RFPs – Curse or blessing?

Posted on: February 21st, 2012 by Monika No Comments

Is your company struggling to respond to RFPs? Are you at times almost going into a lockdown? If you answered yes to either of these questions, you probably know what I am talking about. Resources being pulled from all departments, long work days and sometimes nights, frantic scrambling to make your company and service offering look the best. But have you considered the possibility that all the effort often doesn’t matter?  For there are many RFPs that were really written by somebody else!

What do I mean by that?

It means that the incumbent provider or perhaps the “new kid on the block” helped shape and design the RFP. The decision whom to award the contract was already made before the document was sent out. Many companies are required by law to issue an RFP or RFQ.  Sometimes they honestly consider other contestants but often they know who will end up winning the project.

Why do companies then respond to RFPs?

I have asked myself that question many times. About five years ago I was consulting for an event marketing agency in New York and during one of their strategy meetings (where I was invited as an advisor) the subject of a new RFP was brought up by one of their account managers. There was a large RFP that needed responding to issued by a major Pharma company. There was an intense discussion about resources and costs. When I asked whether they had considered NOT responding, the expression on their faces said it all. They had never even entertained the idea. It was almost as if I had asked them to move Christmas to the 25th of January. An interesting discussion followed and it was agreed to put together a checklist of qualifying criteria for responding to further RFPs, such as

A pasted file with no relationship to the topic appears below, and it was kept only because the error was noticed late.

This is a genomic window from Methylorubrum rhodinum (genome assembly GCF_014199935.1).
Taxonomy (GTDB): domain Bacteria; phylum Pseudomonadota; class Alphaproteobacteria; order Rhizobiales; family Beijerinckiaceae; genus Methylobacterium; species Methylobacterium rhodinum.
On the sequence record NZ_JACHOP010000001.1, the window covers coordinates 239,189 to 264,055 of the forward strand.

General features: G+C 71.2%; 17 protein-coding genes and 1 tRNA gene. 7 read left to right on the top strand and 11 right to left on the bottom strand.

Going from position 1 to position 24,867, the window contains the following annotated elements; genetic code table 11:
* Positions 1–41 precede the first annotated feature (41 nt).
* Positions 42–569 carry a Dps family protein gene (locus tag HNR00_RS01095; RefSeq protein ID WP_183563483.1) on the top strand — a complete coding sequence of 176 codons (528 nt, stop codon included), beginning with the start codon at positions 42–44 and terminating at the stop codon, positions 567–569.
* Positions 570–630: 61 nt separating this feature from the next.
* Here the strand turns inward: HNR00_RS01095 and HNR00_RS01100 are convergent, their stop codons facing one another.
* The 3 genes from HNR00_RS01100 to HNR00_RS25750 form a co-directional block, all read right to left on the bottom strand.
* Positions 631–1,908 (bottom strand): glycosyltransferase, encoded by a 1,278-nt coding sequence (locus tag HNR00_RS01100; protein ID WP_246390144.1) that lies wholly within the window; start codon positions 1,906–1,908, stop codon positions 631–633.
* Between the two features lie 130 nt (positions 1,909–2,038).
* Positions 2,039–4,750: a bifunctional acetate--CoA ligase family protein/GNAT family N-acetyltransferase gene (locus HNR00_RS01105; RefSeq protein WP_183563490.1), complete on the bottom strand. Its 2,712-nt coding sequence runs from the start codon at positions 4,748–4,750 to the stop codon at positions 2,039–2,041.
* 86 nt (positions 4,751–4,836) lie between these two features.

• Are we in a good position to answer to this RFP (from a resource standpoint)?
  • Do we know enough about the prospect to stand a fair chance?
  • Does our service offering truly match what is outlined in the RFP?
  • Do we have access to the people who issued the RFP?
  • And many more…..

Why do some companies struggle with an RFP if it doesn’t make sense?

Because it’s a widespread view that it’s easier to respond than to actively prospect. Instead of establishing a mindful sales process where prospective target companies are chosen and a pipeline is built, many organizations just sit back and wait for RFPs to come in. It provides the “false” sense of sales activity. And in addition it drains resources that could be better put to use in business development. Building a mindful sales approach and choosing to target companies that are a better match than the ones that issue RFPs might initially cost some time and money. Your end result will be a much more cost effective client acquisition and more rewarding.

When does it make sense to respond to RFPs?

In my opinion, the following two elements should always be present: 1) When you or someone in your organization has access to the key decision makers(s), and 2) When the RFP requirements are well aligned with your company’s offerings and resources. In other words, if you are invited to shape the RFP and you know that the RFP was issued because the prospect is not happy with the current provider, then go for it. If, on the other hand the prospect tells you that they are quite happy with the existing provider but an RFP is issued to find out if there are potential improvements, the chances of winning will be fairly low.

When prospecting and developing business, always ask yourself those questions:

  • Does my service offering help my clients make money and/or
  • Does my service offering help my clients save money and/or
  • Does my service offering help elevate my client’s reputation internally